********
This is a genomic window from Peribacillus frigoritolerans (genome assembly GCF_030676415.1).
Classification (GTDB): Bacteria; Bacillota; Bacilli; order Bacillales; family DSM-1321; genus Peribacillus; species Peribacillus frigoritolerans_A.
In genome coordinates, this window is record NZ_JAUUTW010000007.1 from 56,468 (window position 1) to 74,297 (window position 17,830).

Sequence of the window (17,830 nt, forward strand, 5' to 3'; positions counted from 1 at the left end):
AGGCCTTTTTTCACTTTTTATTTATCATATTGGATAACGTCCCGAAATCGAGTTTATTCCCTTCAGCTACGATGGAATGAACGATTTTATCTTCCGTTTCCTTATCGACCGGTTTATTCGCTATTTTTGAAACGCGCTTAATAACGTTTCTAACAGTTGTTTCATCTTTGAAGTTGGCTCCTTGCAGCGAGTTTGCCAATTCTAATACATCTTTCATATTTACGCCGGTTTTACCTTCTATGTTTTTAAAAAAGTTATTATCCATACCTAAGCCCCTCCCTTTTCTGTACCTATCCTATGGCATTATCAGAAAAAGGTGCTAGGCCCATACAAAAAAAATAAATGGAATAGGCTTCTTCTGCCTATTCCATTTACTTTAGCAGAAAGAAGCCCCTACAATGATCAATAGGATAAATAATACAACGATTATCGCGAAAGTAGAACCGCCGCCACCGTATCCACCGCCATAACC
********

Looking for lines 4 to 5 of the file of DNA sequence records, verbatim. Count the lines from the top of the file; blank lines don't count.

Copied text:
Sequence of the window (17,830 nt, forward strand, 5' to 3'; positions counted from 1 at the left end):
AGGCCTTTTTTCACTTTTTATTTATCATATTGGATAACGTCCCGAAATCGAGTTTATTCCCTTCAGCTACGATGGAATGAACGATTTTATCTTCCGTTTCCTTATCGACCGGTTTATTCGCTATTTTTGAAACGCGCTTAATAACGTTTCTAACAGTTGTTTCATCTTTGAAGTTGGCTCCTTGCAGCGAGTTTGCCAATTCTAATACATCTTTCATATTTACGCCGGTTTTACCTTCTATGTTTTTAAAAAAGTTATTATCCATACCTAAGCCCCTCCCTTTTCTGTACCTATCCTATGGCATTATCAGAAAAAGGTGCTAGGCCCATACAAAAAAAATAAATGGAATAGGCTTCTTCTGCCTATTCCATTTACTTTAGCAGAAAGAAGCCCCTACAATGATCAATAGGATAAATAATACAACGATTATCGCGAAAGTAGAACCGCCGCCACCGTATCCACCGCCATAACC